The Many Faces of Anxiety: 3 Little-Known Anxiety Disorders


Few of us are lucky enough to live anxiety-free. In fact, we’d wager that not a single person has lived a life untouched by a tightness in the stomach, tense muscles, a racing heart, or any other one of anxiety’s myriad of symptoms. This is because anxiety is a normal, even necessary part of life. It is the body’s alarm system, alerting us to potential dangers. Without it, what’s to stop us from wandering down life’s many dark alleys, literal or figurative? All too often, anxiety can get out of control, though.

Those who suffer from chronic anxiety are familiar with the havoc it can wreak. Panic attacks, insomnia, and GI problems are all common, debilitating symptoms that can make even simple activities insurmountable. These are far from the only issues caused by anxiety, however. Below we list three that you may not be familiar with.

Selective Mutism
More frequently exhibited in children than in adults, selective mutism is characterized by the inability to speak in certain situations, even when the individual can speak without issue in others. Less than one percent of children suffer from this disorder and most grow out of it. However, those who manifest selective mutism in childhood are more likely to develop other anxiety disorders as adults. A therapist familiar with the disorder is the most common treatment course for selective mutism.

Body Dysmorphic Disorder (BDD)
This disorder provokes a fixation on a perceived appearance flaw leading the sufferer to try to change it, cover it up, or gain others’ reassurance about it. In some cases, those with BDD resort to plastic surgery, though this only provides temporary relief. Eventually, the underlying disorder provokes a new fixation, eliciting the same extreme preoccupation, and eventually leading to more surgery. Some believe Michael Jackson to be the most well-known sufferer of BDD, though he was never diagnosed with the disorder. Treatment involves a combination of psychotherapy and medication.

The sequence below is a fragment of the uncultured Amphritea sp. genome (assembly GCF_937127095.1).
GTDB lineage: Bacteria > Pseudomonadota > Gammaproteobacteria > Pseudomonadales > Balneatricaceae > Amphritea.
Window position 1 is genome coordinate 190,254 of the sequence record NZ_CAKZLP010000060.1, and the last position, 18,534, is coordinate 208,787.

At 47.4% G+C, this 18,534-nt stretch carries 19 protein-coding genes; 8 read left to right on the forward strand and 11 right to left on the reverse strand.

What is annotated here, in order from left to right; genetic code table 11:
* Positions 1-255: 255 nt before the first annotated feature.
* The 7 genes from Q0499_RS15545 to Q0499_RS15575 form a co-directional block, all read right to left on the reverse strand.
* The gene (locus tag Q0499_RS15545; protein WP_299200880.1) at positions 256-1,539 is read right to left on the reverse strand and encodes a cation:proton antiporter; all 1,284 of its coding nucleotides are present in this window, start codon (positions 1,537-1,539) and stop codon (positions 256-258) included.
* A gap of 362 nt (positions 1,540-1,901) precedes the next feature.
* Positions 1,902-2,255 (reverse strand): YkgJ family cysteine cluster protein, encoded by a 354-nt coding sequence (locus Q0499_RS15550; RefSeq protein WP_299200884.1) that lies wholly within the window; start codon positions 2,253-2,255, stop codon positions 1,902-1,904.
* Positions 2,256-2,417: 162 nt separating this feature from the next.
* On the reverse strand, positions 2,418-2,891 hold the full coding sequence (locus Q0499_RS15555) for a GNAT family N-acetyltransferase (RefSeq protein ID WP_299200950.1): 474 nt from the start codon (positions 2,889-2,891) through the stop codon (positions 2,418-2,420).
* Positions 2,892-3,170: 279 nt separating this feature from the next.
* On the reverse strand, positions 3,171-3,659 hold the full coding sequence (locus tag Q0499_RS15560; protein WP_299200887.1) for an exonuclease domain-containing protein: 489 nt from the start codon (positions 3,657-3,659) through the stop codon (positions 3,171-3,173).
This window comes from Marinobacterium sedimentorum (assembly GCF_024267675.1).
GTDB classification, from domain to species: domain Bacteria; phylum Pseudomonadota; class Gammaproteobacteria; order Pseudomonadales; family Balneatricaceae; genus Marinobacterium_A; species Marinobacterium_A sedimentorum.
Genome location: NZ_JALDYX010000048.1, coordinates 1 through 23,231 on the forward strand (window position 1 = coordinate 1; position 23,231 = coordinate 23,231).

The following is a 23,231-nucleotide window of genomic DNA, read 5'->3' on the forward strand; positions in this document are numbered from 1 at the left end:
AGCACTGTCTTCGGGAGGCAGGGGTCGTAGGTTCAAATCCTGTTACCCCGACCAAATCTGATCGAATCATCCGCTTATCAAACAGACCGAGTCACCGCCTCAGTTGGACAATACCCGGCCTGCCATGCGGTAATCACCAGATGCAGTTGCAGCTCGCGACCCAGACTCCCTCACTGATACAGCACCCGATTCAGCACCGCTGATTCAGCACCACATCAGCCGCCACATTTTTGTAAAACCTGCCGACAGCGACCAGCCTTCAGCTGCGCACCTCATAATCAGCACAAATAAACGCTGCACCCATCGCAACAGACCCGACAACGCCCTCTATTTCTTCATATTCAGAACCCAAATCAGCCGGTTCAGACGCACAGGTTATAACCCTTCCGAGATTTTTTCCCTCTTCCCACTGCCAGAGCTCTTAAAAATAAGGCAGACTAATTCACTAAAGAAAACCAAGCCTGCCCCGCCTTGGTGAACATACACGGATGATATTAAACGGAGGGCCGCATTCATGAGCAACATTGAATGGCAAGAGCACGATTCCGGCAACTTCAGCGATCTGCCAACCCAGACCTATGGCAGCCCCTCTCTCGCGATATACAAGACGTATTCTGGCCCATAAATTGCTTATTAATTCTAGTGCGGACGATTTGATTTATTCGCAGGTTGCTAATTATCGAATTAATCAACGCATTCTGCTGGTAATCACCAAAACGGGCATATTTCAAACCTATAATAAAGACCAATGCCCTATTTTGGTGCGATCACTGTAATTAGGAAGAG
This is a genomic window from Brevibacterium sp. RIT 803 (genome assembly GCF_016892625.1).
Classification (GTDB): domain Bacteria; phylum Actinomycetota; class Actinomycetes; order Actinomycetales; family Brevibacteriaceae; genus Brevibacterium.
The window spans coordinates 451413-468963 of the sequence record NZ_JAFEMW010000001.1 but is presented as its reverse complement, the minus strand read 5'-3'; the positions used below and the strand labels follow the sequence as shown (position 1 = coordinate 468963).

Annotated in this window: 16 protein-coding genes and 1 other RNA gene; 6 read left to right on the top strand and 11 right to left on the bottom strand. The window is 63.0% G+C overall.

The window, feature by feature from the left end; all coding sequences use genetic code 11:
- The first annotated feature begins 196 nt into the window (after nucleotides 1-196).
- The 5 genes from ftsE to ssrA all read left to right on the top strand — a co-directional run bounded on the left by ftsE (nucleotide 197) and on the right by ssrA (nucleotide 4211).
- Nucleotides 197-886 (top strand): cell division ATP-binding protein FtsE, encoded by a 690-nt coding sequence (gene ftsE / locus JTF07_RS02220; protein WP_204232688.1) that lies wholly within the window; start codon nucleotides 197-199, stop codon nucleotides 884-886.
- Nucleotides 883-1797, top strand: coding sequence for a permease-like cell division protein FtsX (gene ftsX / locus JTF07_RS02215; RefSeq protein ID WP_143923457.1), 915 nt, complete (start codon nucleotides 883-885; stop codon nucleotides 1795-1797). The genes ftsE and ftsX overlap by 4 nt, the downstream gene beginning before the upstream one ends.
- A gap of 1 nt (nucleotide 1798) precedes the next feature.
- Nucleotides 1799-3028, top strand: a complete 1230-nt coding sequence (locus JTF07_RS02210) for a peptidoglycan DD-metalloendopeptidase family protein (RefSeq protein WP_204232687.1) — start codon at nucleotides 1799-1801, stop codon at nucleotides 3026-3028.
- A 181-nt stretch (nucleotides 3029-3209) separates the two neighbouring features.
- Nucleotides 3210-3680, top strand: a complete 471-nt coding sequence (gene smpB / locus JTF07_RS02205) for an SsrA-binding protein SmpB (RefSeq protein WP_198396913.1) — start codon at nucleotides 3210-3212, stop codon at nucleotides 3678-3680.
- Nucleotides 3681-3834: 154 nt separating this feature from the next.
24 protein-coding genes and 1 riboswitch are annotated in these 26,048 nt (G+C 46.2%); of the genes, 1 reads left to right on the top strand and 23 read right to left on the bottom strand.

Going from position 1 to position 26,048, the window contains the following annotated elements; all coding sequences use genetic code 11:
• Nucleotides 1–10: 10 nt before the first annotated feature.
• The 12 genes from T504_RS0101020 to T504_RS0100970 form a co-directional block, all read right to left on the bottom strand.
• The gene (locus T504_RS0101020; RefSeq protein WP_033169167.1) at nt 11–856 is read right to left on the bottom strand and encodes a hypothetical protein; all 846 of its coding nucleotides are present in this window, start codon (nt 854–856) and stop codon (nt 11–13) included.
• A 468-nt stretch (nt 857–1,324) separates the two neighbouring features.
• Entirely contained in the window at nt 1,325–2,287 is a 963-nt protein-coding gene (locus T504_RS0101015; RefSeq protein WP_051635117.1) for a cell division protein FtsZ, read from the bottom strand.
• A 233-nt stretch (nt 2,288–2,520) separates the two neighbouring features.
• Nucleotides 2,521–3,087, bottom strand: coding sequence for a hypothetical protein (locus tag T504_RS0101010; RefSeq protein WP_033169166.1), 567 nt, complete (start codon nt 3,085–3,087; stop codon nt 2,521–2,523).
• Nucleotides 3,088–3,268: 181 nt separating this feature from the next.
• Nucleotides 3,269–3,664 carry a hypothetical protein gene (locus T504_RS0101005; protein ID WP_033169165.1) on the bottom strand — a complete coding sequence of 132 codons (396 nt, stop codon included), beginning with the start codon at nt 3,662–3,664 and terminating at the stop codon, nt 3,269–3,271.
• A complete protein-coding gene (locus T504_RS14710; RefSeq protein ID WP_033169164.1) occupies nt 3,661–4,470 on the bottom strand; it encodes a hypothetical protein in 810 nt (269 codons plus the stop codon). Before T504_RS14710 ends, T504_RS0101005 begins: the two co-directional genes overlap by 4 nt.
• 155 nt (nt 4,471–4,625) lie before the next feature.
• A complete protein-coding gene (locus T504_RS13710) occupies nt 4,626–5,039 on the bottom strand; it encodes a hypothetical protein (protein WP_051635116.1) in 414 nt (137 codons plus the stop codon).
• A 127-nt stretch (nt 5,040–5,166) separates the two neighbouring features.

Trichotillomania
You may not have heard about trichotillomania, but you’re probably familiar with a few of the people afflicted with this disorder, which include Olivia Munn, Sara Sampaio, Sam Faiers, Colin Farrell, Rachel Fairburn, and Justin Timberlake. Characterized by an overwhelming urge to pull hair from one’s body, most often from the eyebrows, scalp, or eyelashes, trichotillomania can cause problems when it results in noticeable hair loss or social isolation. Women are more likely to be afflicted with the disorder than men, and onset most frequently begins in the late teenage years. Habit reversal therapy coupled with medication has proven to be the most effective form of treatment.

The common thread connecting each of these uncommon disorders is their tendency to drive cycles of shame or guilt that inhibit relationship building and other touchstones of wellbeing. Often, depression is a corollary effect of anxiety-driven disorders. If this sounds familiar and you have struggled to find relief using conventional methods, you might consider a free consultation at our Boston or West Hartford area ketamine clinics. Through a free consultation, you will learn about the extraordinary success that ketamine therapy has had treating otherwise treatment-resistant forms of anxiety and depression.

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